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NIFHA | News | Patsy McGlone MLA visits…
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Patsy McGlone MLA visits Apex Living

By NIHACT
Published on: 5 December, 2016

The Deputy Speaker of the Assembly, Patsy McGlone MLA, recently visited the Apex Living Centre in Derry and expressed his admiration for the work being done there by volunteers and staff.

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Mr McGlone, who is also chair of the Assembly’s All-Party Working Group on Construction, recently sponsored an event in Parliament Buildings at which NIHACT’s Building Thriving Communities report was launched.

Having expressed an interest in learning more about the community investment work of housing associations, Mr. McGlone was invited to visit the Apex Living Centre which serves Apex tenants not just in the Foyle area but all over the region including Patsy McGlone’s Mid-Ulster constituency.

Maria McGlynn, Manager of the Foyle Foodbank, made a strong case for the continued need for such a facility especially in the run-up to Christmas.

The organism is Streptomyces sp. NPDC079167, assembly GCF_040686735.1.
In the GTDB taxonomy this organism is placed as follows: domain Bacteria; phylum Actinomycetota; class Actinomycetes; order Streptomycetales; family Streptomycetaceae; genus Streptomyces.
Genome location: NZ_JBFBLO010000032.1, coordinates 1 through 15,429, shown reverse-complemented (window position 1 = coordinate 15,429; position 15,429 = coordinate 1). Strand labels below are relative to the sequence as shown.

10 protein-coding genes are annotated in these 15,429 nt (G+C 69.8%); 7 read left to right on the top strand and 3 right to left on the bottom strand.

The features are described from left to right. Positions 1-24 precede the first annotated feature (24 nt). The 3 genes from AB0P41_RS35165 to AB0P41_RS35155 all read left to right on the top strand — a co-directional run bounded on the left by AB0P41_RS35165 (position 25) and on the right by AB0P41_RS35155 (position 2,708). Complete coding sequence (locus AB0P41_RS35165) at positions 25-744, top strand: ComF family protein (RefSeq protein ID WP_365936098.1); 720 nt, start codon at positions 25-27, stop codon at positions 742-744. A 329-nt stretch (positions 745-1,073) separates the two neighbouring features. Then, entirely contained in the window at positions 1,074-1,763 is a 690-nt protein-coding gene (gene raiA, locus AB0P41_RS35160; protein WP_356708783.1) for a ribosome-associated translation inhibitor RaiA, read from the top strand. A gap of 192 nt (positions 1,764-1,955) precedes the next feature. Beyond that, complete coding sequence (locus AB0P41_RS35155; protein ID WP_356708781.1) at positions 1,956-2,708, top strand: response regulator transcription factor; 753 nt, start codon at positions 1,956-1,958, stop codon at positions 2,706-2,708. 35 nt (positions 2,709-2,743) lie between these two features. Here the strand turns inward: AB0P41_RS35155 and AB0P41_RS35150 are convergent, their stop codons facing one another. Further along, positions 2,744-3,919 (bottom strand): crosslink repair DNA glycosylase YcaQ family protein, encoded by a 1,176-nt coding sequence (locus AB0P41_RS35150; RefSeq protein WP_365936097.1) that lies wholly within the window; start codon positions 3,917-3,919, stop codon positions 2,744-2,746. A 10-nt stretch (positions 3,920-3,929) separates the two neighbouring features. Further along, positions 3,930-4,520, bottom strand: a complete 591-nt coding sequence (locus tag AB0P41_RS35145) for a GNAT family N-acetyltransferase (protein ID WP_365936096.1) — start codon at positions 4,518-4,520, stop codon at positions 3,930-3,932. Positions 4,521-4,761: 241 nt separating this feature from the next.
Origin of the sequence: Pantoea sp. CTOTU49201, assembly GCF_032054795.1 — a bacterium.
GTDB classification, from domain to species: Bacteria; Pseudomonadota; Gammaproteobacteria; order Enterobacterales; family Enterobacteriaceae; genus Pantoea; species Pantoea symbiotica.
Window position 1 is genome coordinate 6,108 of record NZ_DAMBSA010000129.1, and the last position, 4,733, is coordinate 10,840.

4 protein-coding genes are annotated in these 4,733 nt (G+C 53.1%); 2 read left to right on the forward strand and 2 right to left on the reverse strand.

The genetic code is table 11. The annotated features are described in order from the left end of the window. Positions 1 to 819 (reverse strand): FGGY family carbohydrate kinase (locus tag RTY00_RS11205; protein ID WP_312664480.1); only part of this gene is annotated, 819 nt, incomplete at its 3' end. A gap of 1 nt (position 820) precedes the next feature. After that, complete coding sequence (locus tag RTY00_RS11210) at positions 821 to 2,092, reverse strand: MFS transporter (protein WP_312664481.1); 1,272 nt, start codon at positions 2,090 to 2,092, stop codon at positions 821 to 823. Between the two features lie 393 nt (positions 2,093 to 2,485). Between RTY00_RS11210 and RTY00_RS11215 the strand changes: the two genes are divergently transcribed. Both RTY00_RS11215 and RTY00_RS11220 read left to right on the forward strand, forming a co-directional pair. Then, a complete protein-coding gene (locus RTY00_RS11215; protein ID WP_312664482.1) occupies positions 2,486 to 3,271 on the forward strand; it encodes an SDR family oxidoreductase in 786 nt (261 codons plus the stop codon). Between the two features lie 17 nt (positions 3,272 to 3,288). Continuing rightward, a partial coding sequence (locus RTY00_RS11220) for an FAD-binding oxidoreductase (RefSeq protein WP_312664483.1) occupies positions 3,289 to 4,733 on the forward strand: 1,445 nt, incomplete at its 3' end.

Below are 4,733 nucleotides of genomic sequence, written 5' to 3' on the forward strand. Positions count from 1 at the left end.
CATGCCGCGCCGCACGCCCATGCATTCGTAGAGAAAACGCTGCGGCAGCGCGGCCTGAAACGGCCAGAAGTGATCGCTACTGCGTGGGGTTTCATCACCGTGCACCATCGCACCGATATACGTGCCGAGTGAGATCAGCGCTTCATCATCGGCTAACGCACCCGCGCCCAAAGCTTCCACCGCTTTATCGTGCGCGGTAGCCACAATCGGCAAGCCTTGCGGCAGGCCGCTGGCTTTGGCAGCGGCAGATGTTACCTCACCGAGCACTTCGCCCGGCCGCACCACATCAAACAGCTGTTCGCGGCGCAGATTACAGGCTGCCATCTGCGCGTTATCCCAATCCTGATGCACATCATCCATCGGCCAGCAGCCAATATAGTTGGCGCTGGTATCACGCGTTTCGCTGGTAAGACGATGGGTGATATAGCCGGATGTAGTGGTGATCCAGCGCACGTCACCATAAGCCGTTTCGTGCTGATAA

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Apex’s Financial Inclusion Officer, Michael Lyttle, also gave a presentation about the various projects the association delivers including debt and benefits advice, oil-buying clubs and the  savings and loan scheme in partnership with Derry Credit Union.

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The most inspiring story of the day was when Mr. McGlone heard directly from Apex tenant Peter Moore who was, only last year, a recipient of help from Foyle Foodbank. Peter explained: “When my benefits were messed around I began to run out of money and could hardly gather enough even to buy groceries”.

“I had nowhere else to turn and, although it was hard at first coming to ask for help, the people here were so good and made it so easy for me”.

Peter continued: “Once I got things sorted with my benefits, I was so grateful to the foodbank that I decided to come down and help out myself. I now volunteer nearly every day to help others in the way that I was helped”.

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Speaking at the event, Conor Creaney, NIHACT Manager, said: “Community investment is an important area for associations, with more than 25,000 people benefiting from activities such as employment and education programmes, money advice schemes, community facilities and health and wellbeing initiatives”.

He continued: “Successfully building a scheme like this from the ground up is never easy but, with welfare reform and uncertain economic times ahead, these ambitious projects have never been more necessary. We have heard directly from tenants today about the impact this work has had in their lives”.

“There is also a strong business rationale for community investment. When tenants can manage debt, find employment and feel safe and secure in their homes and communities, it has a positive impact on tenancy sustainment, rental income and asset management.”

 

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